This is the final entry in a series based on the Six Steps of Granting Forgiveness.

Jacob and Esau were twin brothers, and though they were competitors from birth, they were still brothers.  Yet, Jacob seemed to not prize that relationship as much as he coveted the blessings that their parents had to give.  Jacob schemed to get Esau’s inheritance. He took advantage of Esau, he tricked his father, and he stole what was his brother’s.

Fleeing his brother’s wrath, Jacob spent many years away, and during that time was shown how he stands before God – guilty sinner, freely forgiven, richly blessed in spite of himself.

Jacob eventually returns home, but on the way his servants report that they are about to run into Esau. Jacob is worried, makes plans to protect his family and people, but when he meets his brother, he does not encounter anger. Esau embraces him, weeps with joy, expresses his forgiveness to his brother, and wants to help him.

In short, he reconciles with him.

To reconcile with someone is to restore a broken relationship.  It is the goal of forgiveness. The sixth step in the Six Steps of Granting Forgiveness is summed up the word “reconciliation”:

6. Work toward reconciliation

Reconciliation was God’s goal in sending the Savior. 2 Corinthians 5 says, “God was reconciling the world to himself in Christ Jesus, not counting men’s sins against them.”  You see how God’s forgiveness and his goal of reconciliation with us are tied together.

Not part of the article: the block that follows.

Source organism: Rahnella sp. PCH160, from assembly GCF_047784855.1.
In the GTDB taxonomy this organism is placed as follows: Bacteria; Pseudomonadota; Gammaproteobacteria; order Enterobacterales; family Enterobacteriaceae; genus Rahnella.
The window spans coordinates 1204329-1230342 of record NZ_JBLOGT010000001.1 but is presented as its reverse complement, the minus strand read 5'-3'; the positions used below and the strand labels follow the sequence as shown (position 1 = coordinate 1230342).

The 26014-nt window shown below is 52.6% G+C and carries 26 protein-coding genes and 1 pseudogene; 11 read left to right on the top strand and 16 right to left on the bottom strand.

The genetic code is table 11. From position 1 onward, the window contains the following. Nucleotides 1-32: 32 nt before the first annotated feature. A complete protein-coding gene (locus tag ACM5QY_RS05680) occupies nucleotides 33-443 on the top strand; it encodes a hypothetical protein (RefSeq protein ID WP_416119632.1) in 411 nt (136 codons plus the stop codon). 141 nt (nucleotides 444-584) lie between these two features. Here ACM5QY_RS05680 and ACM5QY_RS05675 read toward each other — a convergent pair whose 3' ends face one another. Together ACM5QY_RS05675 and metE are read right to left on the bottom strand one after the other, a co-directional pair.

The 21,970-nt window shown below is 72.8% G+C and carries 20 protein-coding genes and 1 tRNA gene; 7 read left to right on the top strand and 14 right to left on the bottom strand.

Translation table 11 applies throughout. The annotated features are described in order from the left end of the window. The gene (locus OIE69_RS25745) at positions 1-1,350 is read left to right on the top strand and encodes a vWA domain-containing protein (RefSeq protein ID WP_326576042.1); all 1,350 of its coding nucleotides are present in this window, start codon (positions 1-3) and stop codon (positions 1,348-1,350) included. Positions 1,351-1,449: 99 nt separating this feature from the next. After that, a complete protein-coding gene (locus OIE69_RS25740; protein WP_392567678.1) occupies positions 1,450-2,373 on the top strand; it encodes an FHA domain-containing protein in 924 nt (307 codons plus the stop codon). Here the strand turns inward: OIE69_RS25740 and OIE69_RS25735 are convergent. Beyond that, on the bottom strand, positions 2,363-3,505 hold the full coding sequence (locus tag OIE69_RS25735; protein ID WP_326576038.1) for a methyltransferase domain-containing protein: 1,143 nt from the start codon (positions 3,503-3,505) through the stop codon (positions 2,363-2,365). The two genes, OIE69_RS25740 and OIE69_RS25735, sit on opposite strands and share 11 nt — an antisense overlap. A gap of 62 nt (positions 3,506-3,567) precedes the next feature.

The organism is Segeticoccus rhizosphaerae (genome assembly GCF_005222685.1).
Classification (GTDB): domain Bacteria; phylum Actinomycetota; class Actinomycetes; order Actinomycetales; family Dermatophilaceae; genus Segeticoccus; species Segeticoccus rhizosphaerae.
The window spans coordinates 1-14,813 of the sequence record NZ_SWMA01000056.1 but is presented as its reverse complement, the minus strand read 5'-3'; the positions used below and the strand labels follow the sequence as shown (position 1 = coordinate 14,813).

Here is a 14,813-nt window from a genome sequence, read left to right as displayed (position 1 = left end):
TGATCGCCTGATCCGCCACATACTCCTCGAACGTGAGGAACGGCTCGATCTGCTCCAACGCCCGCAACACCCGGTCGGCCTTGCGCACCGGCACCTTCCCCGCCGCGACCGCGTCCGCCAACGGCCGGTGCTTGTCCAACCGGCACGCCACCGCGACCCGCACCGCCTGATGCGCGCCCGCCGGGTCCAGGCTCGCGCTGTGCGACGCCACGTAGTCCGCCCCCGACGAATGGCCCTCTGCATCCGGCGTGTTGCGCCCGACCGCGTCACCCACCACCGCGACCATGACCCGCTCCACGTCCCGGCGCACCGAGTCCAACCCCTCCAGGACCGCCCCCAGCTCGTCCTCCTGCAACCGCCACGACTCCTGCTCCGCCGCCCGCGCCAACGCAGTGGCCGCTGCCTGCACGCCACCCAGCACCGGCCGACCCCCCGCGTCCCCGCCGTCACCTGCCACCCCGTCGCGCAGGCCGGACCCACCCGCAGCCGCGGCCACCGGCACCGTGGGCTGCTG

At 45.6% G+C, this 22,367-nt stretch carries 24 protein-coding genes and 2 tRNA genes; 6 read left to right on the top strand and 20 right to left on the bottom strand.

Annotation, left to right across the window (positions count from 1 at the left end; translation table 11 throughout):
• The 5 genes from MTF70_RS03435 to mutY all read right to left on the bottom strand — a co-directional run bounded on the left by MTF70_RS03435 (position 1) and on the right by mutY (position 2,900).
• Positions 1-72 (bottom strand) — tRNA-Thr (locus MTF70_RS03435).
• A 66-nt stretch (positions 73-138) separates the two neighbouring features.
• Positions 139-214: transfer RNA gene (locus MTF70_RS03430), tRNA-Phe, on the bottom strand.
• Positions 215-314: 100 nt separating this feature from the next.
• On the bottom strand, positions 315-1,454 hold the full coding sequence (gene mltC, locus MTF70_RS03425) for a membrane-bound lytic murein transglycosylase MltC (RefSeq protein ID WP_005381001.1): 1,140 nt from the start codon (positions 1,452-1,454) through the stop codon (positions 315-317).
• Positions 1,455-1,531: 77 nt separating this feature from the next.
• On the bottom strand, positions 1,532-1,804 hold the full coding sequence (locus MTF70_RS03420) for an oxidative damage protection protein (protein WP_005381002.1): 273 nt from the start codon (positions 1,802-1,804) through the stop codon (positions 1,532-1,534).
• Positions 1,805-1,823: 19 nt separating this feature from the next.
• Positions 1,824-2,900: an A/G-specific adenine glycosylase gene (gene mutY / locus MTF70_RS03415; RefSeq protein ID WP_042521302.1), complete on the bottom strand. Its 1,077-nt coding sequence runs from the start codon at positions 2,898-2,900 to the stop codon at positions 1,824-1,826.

Reconciliation ought to be the goal of our forgiveness as well. Yet, how often don’t we say we forgive someone, but we don’t really act like we want to restore the relationship. We speak the words, but we’re still interested in getting something out of the other person, or seeing some kind of change in them before they get to see a change in us.

God does not treat us that way. He chose to forgive us long before we ever showed any hint of wanting to be forgiven. He chose to turn his anger of our sin away from us and onto Jesus, so that we don’t need to change to become right with him. He makes us right with him, and that changes us.

So now, when you forgive, be it a spouse, a child, a parent, a friend, a sibling, whomever, what will be your focus? Make it about restoring the relationship. Make that your goal, and when you express your forgiveness, follow it up with an effort to reconcile.


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